2) Sapiens by Yuval Noah Harari (2011, 2014): In a year when “science” faced political and popular opposition, Sapiens stood out as a proudly scientific book full of interesting information about the history of Homo sapiens. I appreciated the information, but not always the tone of this book, which sometimes slipped into somewhat dismissive or over-generalized musings. That said, the profound and thought-provoking examination of the human species was worth the irritation. I also read the next book by this author, Homo Deus, in which he tries to predict the future of humanity, but I think he was at his best when firmly grounded in evidence, without so much speculation.

3) Homegoing by Yaa Gyasi (2016): One reason I love fiction is how a story unfolds on so many levels. This book is a beautiful example of layers—layers of time and history and memory and experience and how they come together to create a character’s story. This was one of those precious books in which the total effect was more than the sum of its parts. I don’t rank this list, but if I did, Homegoing would be in the spot of #1 for my 2017 reads.

4) The Hidden Life of Trees by Peter Wohlleben: After the self-important voices of The Moral Arc and Sapiens, The Hidden Life of Trees offered a delightful alternative in my non-fiction science reading. This was a book of passion, written by a forester with a profound relationship with his trees. I found myself utterly caught up in his joy and excitement as I read about the fascinating lives of trees. A breath of fresh air!

5) Just Mercy by Bryan Stevenson (2014): This book came highly recommended, but I was a little worried about reading it. I was already feeling a little bruised and battered by trying to talk about racism in America with what I’ll call racism “deniers.” I feared reading this book would only make me sadder. However, Just Mercy armed me with more concrete information, which is always helpful. I read this back-to-back with Ibram X. Kendi’s Stamped from the Beginning. The two books taken together provided me with a deeper understanding of America’s enduring shame.

6) Missoula by Jon Krakauer (2105): I’ll read anything by Jon Krakauer. I appreciate his accessible approach and his genuine curiosity as he examines diverse topics. In the case of Missoula, I did fear the heavy subject matter (rape) was likely to depress me again in a social climate exploding with the misogyny that led to 2017’s #metoo scandals. But Krakauer did a fine job with this book, using a specific case of one city to show problems in how we attempt to deal with rape in our culture. I was a little startled that he his posited himself as unaware of the magnitude of this problem, but if one thing has come out of 2017’s turmoil, I’d hope it’s that no one is left unaware that one in four women experience sexual assault in their lifetime.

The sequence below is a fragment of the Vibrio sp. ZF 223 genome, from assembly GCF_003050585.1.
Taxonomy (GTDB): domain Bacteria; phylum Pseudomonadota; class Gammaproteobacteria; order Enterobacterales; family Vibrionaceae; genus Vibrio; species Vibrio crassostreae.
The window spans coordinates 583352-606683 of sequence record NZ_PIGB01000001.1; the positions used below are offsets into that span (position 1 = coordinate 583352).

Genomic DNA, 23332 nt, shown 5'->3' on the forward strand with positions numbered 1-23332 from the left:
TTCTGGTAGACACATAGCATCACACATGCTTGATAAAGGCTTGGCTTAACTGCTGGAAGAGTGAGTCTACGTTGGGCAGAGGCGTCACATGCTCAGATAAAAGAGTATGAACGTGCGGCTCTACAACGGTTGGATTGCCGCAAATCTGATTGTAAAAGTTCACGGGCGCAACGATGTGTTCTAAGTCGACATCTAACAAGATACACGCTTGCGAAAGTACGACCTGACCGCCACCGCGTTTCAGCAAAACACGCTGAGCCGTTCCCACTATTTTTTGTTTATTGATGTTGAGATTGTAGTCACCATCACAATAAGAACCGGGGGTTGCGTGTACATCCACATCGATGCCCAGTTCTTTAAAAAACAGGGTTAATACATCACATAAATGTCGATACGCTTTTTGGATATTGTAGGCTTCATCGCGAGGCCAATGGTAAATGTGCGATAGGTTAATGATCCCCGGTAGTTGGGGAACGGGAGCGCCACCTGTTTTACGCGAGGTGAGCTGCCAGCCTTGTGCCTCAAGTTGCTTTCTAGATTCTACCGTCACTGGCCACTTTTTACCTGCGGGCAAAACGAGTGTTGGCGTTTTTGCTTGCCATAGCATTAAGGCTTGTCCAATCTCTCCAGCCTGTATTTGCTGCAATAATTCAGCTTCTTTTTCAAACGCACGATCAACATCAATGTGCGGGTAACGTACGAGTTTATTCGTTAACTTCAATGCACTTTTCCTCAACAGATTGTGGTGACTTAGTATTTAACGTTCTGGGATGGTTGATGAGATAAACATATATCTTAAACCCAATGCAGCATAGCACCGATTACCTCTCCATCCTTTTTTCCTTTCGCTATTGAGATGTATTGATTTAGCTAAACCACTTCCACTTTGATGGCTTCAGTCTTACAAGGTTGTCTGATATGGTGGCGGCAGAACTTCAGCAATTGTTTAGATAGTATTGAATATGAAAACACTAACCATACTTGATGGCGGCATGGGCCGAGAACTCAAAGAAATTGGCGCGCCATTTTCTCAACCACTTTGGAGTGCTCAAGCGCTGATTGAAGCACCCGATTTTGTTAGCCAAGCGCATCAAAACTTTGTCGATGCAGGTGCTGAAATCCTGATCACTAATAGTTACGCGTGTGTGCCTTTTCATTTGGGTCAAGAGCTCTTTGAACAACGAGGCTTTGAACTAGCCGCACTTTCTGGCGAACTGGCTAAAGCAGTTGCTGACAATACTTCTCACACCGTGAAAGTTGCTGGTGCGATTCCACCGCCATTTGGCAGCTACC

7) The Dark Days Club by Alison Goodman (2015): This was a fun read that blended the best of fantasy and Regency romance. I picked it up on a lark at the library because I liked the cover, and it turned out to be one of those books I simply couldn’t put down, right on through the next book in the series and a related novella. I look forward to the third installment.

8) An Ember in the Ashes/A Torch Against the Night by Sabaa Tahir (2016, 2017): This is the unfinished fantasy series keeping me on tenterhooks, supplanting Games of Thrones and The Name of the Wind as the top “next installment” that I will devour in one night when it finally is released. Ember in the Ashes has it all: an exciting story, deep world-building, juicy intrigues, epic familial drama, diverse and dimensional characters, and a slow-burning romance with a love triangle. The only trouble is the release date for Book Three keeps getting moved further out…Sabaa, please. Stop listening to all that music and get that book written!

9) His Bloody Project by Graeme Macrae Burnet (2015): This was another serendipitous find at the library, a random book I picked out for no particular reason except that I felt like reading a historical novel with a touch of mystery. I found a well-written mind-bender of a story that held me captive from start to finish. Thought-provoking, chilling, and intense, it transported me back in time in the same way Alias Grace, by Margaret Atwood did, years ago.

10) We Were Eight Years in Power by Ta-Nehisi Coates (2017): Ta-Nehisi Coates does not write to make you feel comfortable or hopeful, nor to provide solutions. But he’s a thoughtful writer, concerned with exposing the interior of his mind in the most precise way he can. I appreciate his embrace of the essay form and his painstaking explication of his thought process and his experience, and how the personal relates to the political in understanding racism in America. Reading Ta-Nehisi Coates asks you to listen in the deep way that only reading can train you to do.